Methods: Adults with ASD (N = 82) were randomized to 18 months of treatment with either CET or an Enriched Supportive Therapy (EST) control condition. CET is a cognitive rehabilitation approach that integrates 60 hours of computer-based neurocognitive training in attention, memory, and problem-solving with 45 social-cognitive group sessions designed to facilitate the achievement of adult social milestones, such as perspective-taking and social context appraisal. EST is a individual-based supportive therapy condition that focuses on psychoeducation and stress management. Interim intent-to-treat linear mixed-effects models were used to examine the differential impact of CET compared EST on cognition and functioning among the first 82 adults with autism enrolled in this confirmatory efficacy trial.
Results: Preliminary analyses indicated that participants treated with CET (N = 42) had similar demographic characteristics as those treated with EST (N = 40). Interim intent-to-treat models indicated that adults treated with CET demonstrated significantly greater neurocognitive improvement, particularly in speed of processing (d = .29, p = .031), compared to those who received EST. A similar beneficial effect on social cognition favoring CET was also observed (d = .44, p = .055). Effects on functional outcome indicated medium-sized improvements in both CET (d = .75) and EST (d = .51), with significantly greater increases in functioning outside the home (d = .84, p = .029) and independence (d = .74, p = .023) in those treated with CET.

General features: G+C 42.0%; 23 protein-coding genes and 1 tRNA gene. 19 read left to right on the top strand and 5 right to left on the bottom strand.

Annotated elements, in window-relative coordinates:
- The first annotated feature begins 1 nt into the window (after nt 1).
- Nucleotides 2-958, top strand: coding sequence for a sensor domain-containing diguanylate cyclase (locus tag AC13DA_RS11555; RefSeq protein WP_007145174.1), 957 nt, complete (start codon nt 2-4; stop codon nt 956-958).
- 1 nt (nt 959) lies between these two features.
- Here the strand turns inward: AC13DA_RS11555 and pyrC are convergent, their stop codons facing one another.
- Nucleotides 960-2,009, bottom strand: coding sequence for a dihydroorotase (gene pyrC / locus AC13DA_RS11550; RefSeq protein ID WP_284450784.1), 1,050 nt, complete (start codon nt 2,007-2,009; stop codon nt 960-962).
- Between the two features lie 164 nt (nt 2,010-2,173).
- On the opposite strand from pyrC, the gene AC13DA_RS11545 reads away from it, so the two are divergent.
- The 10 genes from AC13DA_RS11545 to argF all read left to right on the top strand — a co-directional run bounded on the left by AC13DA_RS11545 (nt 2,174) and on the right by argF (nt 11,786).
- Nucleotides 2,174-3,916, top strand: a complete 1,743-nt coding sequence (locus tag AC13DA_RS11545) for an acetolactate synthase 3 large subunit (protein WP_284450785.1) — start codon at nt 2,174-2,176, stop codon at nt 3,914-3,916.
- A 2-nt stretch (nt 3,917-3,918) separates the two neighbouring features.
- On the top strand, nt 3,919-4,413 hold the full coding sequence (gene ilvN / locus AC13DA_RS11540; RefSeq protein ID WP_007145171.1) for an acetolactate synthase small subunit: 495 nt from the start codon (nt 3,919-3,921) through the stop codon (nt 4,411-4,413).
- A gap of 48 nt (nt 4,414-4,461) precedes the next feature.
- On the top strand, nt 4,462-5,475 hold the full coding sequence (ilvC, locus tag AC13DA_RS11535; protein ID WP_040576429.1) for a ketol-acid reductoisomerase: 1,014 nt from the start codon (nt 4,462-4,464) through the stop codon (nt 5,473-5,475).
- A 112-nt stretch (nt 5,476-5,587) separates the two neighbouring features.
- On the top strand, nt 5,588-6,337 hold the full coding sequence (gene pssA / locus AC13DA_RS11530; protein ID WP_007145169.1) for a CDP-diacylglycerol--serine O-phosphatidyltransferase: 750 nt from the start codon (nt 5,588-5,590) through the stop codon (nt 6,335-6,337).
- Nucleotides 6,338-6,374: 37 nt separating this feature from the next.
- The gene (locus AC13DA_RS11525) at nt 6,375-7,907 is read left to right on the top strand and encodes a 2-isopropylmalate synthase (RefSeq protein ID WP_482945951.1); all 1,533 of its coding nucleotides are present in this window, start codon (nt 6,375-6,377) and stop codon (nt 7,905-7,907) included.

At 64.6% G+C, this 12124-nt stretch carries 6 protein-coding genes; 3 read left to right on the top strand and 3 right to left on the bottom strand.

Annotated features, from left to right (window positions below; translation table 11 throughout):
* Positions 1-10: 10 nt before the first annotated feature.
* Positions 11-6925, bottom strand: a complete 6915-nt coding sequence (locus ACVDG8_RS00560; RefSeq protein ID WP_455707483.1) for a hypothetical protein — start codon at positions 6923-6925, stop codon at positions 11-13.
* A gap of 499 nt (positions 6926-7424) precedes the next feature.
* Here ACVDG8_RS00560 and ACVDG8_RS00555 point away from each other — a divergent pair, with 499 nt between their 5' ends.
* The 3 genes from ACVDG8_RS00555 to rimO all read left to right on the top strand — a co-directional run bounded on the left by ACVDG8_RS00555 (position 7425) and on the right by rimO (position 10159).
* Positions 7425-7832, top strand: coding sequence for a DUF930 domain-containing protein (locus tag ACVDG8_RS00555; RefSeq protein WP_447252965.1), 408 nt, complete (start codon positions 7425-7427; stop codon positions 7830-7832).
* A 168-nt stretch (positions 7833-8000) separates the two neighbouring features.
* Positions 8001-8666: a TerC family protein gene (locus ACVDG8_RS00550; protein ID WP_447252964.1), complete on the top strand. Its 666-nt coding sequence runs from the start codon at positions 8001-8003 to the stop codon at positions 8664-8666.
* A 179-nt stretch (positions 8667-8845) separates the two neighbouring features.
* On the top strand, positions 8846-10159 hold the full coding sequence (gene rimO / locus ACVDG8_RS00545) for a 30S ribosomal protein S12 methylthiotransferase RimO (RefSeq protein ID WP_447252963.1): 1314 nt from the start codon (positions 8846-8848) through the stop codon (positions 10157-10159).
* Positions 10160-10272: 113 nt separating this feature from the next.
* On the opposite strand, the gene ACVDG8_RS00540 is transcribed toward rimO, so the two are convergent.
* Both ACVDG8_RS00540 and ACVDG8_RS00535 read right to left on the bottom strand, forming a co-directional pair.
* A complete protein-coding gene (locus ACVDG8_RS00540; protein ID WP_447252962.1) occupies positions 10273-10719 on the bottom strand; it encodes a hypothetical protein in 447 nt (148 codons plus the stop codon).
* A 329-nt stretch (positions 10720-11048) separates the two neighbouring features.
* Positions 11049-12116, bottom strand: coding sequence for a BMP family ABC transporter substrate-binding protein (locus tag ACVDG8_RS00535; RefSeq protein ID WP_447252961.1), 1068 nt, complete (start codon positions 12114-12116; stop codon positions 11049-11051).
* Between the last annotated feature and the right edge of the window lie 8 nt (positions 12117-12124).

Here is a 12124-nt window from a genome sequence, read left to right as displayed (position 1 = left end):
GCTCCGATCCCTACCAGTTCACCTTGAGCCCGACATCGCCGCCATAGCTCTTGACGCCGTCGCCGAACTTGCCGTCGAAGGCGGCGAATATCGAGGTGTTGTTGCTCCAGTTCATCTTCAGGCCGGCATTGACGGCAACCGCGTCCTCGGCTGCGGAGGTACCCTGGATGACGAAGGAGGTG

Conclusions and Implications: While the results of these interim analyses on the first 82 adults with autism enrolled in this confirmatory efficacy trial must be considered preliminary, findings to date confirm the previously observed benefits of CET on cognition and functional outcome in this population. Such findings increasingly point to the benefits of cognitive rehabilitation for improving outcomes in autism in adulthood, and underscore the potential of CET to serve as key evidence-based practice for adults living with autism.